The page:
Tesla: Cops Are Wrong About Driver’s Seat Being Empty in Deadly Crash

What the hell actually happened on April 17?

Apr 27 by Victor Tangermann

An April 17 Tesla Model S joyride near Houston, Texas, ended in a fatal fire that took the lives of both the car’s occupants.

Investigators at the scene made a shocking discovery: they determined with a “100 percent” certainty that nobody was in the driver’s seat, leading to speculation that the Tesla had its Autopilot feature turned on during the moments leading up to the crash.

Days later, Tesla CEO Elon Musk threw water on the theory, claiming that “data logs recovered so far show Autopilot was not enabled.”

Now, the mysterious incident is getting even stranger. According to Tesla’s vice president of vehicle engineering Lars Moravy, there was in fact somebody in the driver’s seat at the time of the crash, The Verge reports.


The conclusion directly contradicts the findings of police at the scene. According to Moravy, the steering wheel was “deformed,” suggesting that the driver’s seat was occupied at the time of the crash.

“All seatbelts post-crash were found to be unbuckled,” the Tesla VP said. It’s a noteworthy piece of the puzzle, as Autopilot is designed to only work when all seatbelts are buckled.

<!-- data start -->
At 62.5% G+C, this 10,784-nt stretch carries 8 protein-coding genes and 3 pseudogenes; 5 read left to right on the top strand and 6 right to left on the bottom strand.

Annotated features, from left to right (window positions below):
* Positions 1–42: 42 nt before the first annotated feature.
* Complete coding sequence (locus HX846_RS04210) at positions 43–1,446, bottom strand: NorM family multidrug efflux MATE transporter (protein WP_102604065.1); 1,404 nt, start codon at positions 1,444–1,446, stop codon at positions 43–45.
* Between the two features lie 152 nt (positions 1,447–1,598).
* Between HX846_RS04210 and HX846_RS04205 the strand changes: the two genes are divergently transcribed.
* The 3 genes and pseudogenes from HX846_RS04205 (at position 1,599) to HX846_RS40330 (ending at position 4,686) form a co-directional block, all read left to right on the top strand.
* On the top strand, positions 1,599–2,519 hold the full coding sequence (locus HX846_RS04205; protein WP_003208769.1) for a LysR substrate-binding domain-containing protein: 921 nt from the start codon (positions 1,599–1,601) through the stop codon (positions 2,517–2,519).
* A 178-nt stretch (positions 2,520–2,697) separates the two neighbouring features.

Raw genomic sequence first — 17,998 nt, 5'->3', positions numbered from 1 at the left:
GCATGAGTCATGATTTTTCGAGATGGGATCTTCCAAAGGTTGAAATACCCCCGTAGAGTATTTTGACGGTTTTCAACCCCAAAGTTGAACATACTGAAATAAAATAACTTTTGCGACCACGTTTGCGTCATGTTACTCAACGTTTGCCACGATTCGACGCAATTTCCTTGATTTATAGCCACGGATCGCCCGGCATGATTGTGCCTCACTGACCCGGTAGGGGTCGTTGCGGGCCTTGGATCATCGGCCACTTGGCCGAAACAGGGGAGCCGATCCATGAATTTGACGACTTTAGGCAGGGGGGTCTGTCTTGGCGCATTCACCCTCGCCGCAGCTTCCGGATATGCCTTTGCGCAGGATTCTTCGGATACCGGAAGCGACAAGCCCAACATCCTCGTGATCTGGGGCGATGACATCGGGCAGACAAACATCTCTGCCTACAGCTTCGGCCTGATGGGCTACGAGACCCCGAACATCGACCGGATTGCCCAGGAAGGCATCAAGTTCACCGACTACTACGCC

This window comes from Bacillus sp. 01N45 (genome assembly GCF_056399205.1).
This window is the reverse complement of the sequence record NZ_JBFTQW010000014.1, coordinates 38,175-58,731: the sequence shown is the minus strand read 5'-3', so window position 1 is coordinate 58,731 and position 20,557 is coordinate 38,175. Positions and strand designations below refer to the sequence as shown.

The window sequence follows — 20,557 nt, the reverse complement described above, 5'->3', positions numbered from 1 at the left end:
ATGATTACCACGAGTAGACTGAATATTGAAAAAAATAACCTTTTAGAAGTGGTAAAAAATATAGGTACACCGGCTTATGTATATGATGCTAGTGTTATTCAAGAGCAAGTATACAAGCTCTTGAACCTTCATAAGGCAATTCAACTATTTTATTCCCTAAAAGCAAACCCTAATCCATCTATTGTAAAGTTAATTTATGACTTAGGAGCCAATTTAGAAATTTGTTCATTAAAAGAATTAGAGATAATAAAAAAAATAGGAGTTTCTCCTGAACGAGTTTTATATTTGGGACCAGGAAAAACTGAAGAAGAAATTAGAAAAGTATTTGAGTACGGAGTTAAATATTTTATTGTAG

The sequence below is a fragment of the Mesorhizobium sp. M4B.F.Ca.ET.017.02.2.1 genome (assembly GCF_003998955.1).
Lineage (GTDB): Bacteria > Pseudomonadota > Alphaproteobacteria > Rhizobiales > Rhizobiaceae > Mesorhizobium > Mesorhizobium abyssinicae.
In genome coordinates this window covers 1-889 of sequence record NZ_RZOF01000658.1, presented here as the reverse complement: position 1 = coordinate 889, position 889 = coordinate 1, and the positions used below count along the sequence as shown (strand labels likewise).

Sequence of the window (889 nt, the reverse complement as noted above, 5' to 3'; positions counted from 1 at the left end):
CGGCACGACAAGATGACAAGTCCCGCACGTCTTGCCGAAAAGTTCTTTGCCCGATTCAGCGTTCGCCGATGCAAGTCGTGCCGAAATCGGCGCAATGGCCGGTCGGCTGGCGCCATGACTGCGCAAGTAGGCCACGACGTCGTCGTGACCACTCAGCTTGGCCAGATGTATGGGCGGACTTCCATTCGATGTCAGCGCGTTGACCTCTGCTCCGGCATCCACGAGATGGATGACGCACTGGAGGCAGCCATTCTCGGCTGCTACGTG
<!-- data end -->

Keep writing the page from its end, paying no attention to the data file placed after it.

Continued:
The self-driving feature can, however, be easily fooled into registering somebody in the driver’s seat, as a damning Consumer Reports investigation following the crash demonstrated.

According to The Verge, Moravy’s comments came after inspecting the crash while accompanied by local law enforcement and investigators from the National Highway Traffic Safety Administration (NHTSA) and the National Transportation Safety Board (NTSB).


Both agencies are currently investigating the collision and have subpoenaed data from the electric car company.

It’s difficult what to make of this latest claim. We’ve heard contradicting news about several aspects of this tragic crash.

For instance, local news station KHOU initially noted that it took firefighters four hours to extinguish the roaring fire. But in a statement to the Houston Chronicle, local fire chief Palmer Buck later said that the fire was put down in just “two to three minutes, enough to see the vehicle had occupants. After that, it was simply cooling the car as the batteries continued to have a chain reaction due to damage.”

Tesla is clearly trying to save face after the latest incident, which may or may not have involved its trademark self-driving feature. Tesla CEO Elon Musk has also been highly defensive, lashing out at the media and arguing that coverage was unfairly focusing on Tesla.


The mysteries and many unanswered questions left in the wake of the April crash only underline that investigations from neutral parties will play a key role in understanding what actually happened. Hopefully, we’ll get some more answers from the NHTSA and NTSB’s investigation soon.

READ MORE: Tesla claims someone was in the driver’s seat in deadly Texas crash [The Verge]

More on the crash: It’s Shockingly Easy to Drive a Tesla Without Anybody in the Driver’s Seat

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